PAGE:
Tinted History

  • contemporary architecture

If there was a list of last year’s most notable architectural premiers, it would definitely include the building of the bank “Saint Petersburg” built by “Eugene Gerasimov and Partners” in cooperation with “nps tchoban voss” and “SPEECH Choban and Kuznetsov” on Saint Petersburg’s Malookhtinsky Avenue. Recently, the architects completed their work on the interiors of this project – the updated solutions are aptly added with the photos of Saint Petersburg’s major banks.


The entrance and the elevator lobbies were designed by Berlin’s studio “nps tchoban voss”. As Valery Kashirin, the chief architect of the project, shares, the architectural solution was based on the idea of the link of times – by virtue of using the contemporary means of expression, the authors sought to highlight the continuity of generations and thus inscribe the first XXI century bank into the list of its top-rated predecessors of the previous centuries. To achieve this, the architects coated the walls of the entrance lobbies with glass panels that bear the images of the historical bank buildings of Saint Petersburg; the images were made by way of digital printing. And thus, while from the outside the building of “Saint Petersburg” bank looks like a completely transparent hyperboloid cylinder that enchants the beholder with its futurist plastic shape, on the inside it presents a completely different picture: the images printed on the translucent glass surfaces give it a distinctly corporeal look and take the observer into the past instead of the future. Cleared from the signs of our time (air conditioners, ventilation louvers, etc) and slightly enlarged, the fragments of the historical facades form the historical street, creating an illusion of dense urban housing in the entrance area. And this illusion is exactly true-to life, too – not only thanks to the retouched details but also to the absence of visible mounting clamps of the glass panels. This so-called technology of “concealed mounting” consists in hanging the glass panels with fastening elements on their backs upon the steel rack-mount substructure. The fragments of the building are also used in decorating the columns, elevators, and the elevator lobbies on each floor, while the controls and indicators are inbuilt into the panels as lit-up “windows”. In order to stress the venerable age of the photographed buildings as well as the very fact of the images being photographs, and not fragments of the buildings themselves, the architect chose sepia as the main color solution. The columns and the 8-meter high central part of the lobby are backlit, which gives the entire space its particular “amber” glow, while the “original” properties of the glass – its transparency and its ability to reflect things - allow to lay over the textural stone-like coating a multitude of multicolored flares, thanks to which the image of the entire area looks like it is always in motion. The main theme is also enhanced by the floor coating of natural stone and large-size granite plinth that runs along the walls and the columns.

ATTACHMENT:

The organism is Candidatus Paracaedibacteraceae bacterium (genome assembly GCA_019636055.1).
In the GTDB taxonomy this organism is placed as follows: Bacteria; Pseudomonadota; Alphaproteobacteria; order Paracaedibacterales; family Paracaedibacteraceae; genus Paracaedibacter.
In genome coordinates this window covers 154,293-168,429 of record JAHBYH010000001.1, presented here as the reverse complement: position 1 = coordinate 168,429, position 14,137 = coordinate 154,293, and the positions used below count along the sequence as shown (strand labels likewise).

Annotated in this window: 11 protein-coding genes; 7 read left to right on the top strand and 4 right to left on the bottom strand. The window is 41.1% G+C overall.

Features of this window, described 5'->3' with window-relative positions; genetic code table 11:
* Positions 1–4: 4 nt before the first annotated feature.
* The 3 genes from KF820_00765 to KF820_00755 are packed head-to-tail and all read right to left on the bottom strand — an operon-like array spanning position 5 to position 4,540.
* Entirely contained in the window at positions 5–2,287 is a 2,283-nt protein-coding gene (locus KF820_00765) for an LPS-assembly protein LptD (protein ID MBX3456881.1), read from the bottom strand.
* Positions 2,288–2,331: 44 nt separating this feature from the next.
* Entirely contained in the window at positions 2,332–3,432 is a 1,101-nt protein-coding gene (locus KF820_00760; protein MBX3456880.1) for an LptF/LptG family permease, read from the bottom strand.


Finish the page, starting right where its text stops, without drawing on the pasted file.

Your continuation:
Text by: Sergei Tchoban, Sergey Kouznetsov, Evgeny Gerasimov, Anna Martovitskaya
Translated by Anton Mizonov

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  • Polina Voevodina
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  • Anatoly Stolyarchuk
  • Sergey Oreshkin
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  • Vladimir Kovalev
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  • Daniel  Lorenz
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  • Aleksey Ginzburg
  • Sergei Tchoban
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